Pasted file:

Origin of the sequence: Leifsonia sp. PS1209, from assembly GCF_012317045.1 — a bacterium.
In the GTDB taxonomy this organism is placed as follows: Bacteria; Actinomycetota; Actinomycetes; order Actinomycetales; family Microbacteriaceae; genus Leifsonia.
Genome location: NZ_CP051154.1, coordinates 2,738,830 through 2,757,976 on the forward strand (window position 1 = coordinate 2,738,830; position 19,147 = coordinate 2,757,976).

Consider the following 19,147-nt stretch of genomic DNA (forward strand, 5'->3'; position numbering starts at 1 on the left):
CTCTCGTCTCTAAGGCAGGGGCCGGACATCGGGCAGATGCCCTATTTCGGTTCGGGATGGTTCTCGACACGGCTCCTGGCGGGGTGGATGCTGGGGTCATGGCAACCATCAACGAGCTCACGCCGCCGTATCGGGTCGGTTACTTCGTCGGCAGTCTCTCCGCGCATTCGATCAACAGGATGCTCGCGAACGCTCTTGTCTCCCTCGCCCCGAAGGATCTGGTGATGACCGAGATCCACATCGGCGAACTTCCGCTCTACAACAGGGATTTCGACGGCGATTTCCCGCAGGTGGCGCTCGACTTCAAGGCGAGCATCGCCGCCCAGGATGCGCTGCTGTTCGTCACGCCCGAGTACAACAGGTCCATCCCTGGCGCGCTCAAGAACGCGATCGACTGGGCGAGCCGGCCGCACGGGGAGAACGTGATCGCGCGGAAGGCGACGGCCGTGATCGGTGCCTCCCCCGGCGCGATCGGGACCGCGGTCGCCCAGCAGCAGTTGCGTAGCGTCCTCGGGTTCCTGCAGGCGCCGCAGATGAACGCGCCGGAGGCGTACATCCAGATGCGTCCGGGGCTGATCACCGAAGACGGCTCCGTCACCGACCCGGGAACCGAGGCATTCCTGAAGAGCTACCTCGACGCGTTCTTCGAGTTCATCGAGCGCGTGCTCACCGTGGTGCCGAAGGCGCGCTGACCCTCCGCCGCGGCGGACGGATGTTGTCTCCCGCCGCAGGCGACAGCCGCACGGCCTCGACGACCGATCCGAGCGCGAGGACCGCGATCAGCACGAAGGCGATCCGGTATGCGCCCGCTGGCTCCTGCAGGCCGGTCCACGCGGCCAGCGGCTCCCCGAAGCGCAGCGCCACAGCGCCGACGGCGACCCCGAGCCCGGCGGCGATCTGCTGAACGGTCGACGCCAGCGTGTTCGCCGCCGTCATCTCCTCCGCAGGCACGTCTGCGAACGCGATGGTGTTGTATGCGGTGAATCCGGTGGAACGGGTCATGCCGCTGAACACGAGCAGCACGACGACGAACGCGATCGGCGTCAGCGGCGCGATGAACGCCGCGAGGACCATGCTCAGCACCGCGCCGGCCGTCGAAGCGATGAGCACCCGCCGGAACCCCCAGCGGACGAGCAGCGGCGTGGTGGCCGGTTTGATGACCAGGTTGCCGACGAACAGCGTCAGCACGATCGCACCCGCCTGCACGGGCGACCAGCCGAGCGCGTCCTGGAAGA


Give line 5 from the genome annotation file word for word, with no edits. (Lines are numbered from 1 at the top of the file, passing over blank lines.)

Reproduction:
CTCTCGTCTCTAAGGCAGGGGCCGGACATCGGGCAGATGCCCTATTTCGGTTCGGGATGGTTCTCGACACGGCTCCTGGCGGGGTGGATGCTGGGGTCATGGCAACCATCAACGAGCTCACGCCGCCGTATCGGGTCGGTTACTTCGTCGGCAGTCTCTCCGCGCATTCGATCAACAGGATGCTCGCGAACGCTCTTGTCTCCCTCGCCCCGAAGGATCTGGTGATGACCGAGATCCACATCGGCGAACTTCCGCTCTACAACAGGGATTTCGACGGCGATTTCCCGCAGGTGGCGCTCGACTTCAAGGCGAGCATCGCCGCCCAGGATGCGCTGCTGTTCGTCACGCCCGAGTACAACAGGTCCATCCCTGGCGCGCTCAAGAACGCGATCGACTGGGCGAGCCGGCCGCACGGGGAGAACGTGATCGCGCGGAAGGCGACGGCCGTGATCGGTGCCTCCCCCGGCGCGATCGGGACCGCGGTCGCCCAGCAGCAGTTGCGTAGCGTCCTCGGGTTCCTGCAGGCGCCGCAGATGAACGCGCCGGAGGCGTACATCCAGATGCGTCCGGGGCTGATCACCGAAGACGGCTCCGTCACCGACCCGGGAACCGAGGCATTCCTGAAGAGCTACCTCGACGCGTTCTTCGAGTTCATCGAGCGCGTGCTCACCGTGGTGCCGAAGGCGCGCTGACCCTCCGCCGCGGCGGACGGATGTTGTCTCCCGCCGCAGGCGACAGCCGCACGGCCTCGACGACCGATCCGAGCGCGAGGACCGCGATCAGCACGAAGGCGATCCGGTATGCGCCCGCTGGCTCCTGCAGGCCGGTCCACGCGGCCAGCGGCTCCCCGAAGCGCAGCGCCACAGCGCCGACGGCGACCCCGAGCCCGGCGGCGATCTGCTGAACGGTCGACGCCAGCGTGTTCGCCGCCGTCATCTCCTCCGCAGGCACGTCTGCGAACGCGATGGTGTTGTATGCGGTGAATCCGGTGGAACGGGTCATGCCGCTGAACACGAGCAGCACGACGACGAACGCGATCGGCGTCAGCGGCGCGATGAACGCCGCGAGGACCATGCTCAGCACCGCGCCGGCCGTCGAAGCGATGAGCACCCGCCGGAACCCCCAGCGGACGAGCAGCGGCGTGGTGGCCGGTTTGATGACCAGGTTGCCGACGAACAGCGTCAGCACGATCGCACCCGCCTGCACGGGCGACCAGCCGAGCGCGTCCTGGAAGA